";
Search
US Forest Service Research & Development
Contact Information
  • US Forest Service Research & Development
  • 1400 Independence Ave., SW
  • Washington, D.C. 20250-0003
  • 800-832-1355
You are here: Home / People / Profile

Profile


 Logo

Chris M. Stalling

Biologist
5775 US Hwy 10 West
Missoula
Montana
United States
59808

Phone: 406-829-7386
Fax: 406-329-4877
Contact Chris M. Stalling

Curriculum vitae (102 KB MSWORD)


Current Research

My role is communications and outreach coordinator for the Aldo Leopold Wilderness Research Institute. While my background is that of landscape ecology, technology transfer, research analysis and research support I am now communicating the benefits of wilderness and wilderness research to Federal and non-Federal natural resource organizations and to the public at large.

Research Interests

Research interests include collaboration, interdisciplinary science information flows and exchanges, communication and dialogue as tools for adaptive management, social-ecological systems interactions, community-based resource management, sense of place, and participatory modeling.

Past Research

From 1992 to 2008, I was involved in research that focused on evaluating broad scale disturbance processes and their effects on vegetation patterns using simulation modeling and GIS. Technology transfer and collaborative modeling were tools I used to work with Forest Service and BLM managers in resource planning efforts. From 2004 to 2011 I was involved in research that focused on human interactions with the environment. I was also involved with research on Forest Service employee views of climate change and the introduction of tools for managing resources in changing climates e.g., adaptation options. I conducted interviews with Region 1 employees to provide a basis to climate change workshops introduced across the Region. I analyzed data gathered from RMRS employee morale questionnaires and provided feedback to Station Leadership; I also provided social science support to Human Dimensions and ALWRI scientists.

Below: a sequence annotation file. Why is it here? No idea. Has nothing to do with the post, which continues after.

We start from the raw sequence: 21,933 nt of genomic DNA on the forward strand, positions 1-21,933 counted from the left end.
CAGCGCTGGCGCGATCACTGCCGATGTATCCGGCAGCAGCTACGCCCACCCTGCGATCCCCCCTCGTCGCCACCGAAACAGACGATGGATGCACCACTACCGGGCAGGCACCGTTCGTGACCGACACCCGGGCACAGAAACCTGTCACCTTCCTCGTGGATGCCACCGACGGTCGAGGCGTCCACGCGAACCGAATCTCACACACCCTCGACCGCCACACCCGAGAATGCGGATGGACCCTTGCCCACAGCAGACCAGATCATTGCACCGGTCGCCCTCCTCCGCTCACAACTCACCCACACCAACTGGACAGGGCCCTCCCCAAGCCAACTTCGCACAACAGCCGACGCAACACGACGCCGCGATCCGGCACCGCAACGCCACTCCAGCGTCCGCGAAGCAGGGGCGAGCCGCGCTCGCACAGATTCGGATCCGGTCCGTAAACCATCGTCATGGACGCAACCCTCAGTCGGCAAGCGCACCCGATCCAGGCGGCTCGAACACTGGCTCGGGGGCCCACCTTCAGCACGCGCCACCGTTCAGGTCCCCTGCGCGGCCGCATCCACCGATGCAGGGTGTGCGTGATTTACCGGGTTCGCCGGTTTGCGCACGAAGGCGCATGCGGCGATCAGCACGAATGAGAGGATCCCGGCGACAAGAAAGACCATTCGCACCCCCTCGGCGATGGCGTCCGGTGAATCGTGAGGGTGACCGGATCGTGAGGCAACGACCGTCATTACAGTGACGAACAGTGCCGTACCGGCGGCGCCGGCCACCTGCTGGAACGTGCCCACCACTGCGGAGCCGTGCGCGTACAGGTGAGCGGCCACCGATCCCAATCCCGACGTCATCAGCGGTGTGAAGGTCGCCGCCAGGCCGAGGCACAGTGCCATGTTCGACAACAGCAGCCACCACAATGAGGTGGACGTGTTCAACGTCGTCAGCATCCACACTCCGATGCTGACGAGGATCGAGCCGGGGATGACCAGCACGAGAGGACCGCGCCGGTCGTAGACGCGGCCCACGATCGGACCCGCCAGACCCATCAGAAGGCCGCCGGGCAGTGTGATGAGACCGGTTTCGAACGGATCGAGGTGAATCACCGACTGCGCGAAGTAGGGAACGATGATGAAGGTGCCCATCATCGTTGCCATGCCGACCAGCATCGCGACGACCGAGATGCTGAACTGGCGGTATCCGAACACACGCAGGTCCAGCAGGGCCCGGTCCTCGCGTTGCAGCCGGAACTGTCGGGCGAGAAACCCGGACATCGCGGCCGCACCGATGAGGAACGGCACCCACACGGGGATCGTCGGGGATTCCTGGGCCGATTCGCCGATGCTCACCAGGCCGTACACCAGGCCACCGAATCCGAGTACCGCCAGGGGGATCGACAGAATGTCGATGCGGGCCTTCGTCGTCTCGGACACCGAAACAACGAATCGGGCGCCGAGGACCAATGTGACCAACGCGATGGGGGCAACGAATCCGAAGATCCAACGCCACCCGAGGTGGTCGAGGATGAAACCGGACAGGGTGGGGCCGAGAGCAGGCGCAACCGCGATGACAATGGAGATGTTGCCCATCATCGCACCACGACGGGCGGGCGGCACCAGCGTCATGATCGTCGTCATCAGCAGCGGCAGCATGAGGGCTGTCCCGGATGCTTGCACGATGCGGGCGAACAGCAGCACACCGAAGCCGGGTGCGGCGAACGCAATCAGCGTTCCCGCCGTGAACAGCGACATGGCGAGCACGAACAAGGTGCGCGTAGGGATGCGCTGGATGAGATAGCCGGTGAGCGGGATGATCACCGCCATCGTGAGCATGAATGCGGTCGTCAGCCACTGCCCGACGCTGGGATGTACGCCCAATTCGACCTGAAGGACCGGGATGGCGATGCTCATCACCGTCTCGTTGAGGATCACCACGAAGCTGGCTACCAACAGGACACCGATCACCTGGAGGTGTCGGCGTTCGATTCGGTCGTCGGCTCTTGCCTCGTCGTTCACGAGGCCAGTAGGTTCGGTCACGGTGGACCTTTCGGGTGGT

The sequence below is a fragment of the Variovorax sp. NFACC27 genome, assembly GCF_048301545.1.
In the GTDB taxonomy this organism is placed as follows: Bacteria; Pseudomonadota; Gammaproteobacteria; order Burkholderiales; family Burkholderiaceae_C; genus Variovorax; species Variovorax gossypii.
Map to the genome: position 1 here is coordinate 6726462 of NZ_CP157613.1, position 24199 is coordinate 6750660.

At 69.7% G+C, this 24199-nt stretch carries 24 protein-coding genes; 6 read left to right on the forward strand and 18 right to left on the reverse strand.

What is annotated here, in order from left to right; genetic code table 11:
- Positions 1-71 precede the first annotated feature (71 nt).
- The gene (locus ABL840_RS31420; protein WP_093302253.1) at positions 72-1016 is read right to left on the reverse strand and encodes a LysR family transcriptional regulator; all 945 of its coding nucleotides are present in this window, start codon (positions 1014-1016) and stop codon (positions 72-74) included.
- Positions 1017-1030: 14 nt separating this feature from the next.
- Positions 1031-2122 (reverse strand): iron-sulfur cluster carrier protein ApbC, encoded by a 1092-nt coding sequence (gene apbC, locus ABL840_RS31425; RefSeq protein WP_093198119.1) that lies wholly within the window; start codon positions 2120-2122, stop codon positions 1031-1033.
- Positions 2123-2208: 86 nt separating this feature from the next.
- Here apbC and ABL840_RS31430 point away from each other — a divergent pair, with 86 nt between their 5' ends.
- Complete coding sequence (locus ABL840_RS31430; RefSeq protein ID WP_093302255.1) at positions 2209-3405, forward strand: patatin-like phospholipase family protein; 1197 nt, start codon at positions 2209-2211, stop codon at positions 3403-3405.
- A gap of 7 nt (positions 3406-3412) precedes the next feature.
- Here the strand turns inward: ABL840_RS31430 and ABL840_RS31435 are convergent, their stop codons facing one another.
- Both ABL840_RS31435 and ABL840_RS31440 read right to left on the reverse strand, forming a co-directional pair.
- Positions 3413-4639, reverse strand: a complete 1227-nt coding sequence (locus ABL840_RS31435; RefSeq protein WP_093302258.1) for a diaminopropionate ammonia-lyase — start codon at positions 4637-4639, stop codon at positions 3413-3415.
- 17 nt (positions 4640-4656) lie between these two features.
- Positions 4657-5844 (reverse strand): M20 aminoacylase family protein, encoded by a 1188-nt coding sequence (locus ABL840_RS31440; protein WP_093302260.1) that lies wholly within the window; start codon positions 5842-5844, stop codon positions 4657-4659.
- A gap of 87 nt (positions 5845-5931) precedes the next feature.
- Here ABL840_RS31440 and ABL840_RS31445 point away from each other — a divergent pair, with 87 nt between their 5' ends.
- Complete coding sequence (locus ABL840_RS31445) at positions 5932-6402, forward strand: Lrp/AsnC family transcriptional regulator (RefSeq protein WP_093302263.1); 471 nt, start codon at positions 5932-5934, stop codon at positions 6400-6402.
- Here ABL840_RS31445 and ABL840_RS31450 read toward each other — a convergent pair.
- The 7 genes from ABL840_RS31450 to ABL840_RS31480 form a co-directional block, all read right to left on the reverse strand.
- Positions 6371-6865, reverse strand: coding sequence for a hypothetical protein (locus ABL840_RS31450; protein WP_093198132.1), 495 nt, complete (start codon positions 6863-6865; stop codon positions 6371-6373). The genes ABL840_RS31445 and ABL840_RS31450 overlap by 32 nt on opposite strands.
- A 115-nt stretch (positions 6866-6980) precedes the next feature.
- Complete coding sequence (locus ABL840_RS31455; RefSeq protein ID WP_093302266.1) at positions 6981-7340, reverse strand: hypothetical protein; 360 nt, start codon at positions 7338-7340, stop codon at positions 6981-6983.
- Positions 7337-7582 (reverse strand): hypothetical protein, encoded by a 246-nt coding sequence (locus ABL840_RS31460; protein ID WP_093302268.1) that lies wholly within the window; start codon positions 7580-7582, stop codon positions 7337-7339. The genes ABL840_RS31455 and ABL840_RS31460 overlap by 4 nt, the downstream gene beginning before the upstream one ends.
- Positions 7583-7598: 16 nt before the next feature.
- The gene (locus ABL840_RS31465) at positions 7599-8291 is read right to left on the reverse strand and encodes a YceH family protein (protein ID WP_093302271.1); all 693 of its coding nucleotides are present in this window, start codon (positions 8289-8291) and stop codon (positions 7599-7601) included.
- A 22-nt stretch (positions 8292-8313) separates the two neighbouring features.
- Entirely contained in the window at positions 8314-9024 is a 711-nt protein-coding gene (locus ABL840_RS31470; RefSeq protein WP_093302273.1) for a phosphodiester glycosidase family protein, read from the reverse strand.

Why This Research is Important

Issues facing the U.S. Forest Service are more complex than ever as the agency begins to address climate change impacts on National Forests and Grasslands. Managers must balance ecological resilience with social and economic demands while addressing many issues that are clouded by uncertainty. An emphasis on developing shared understanding of management questions from both an ecological and social emphasis will be necessary as the agency develops ways to manage in the coming decades.

Education

  • The University of Montana, Biology , 1995
  • The University of Montana, Resource Conservation , 1998

Publications


Last updated on : 05/08/2015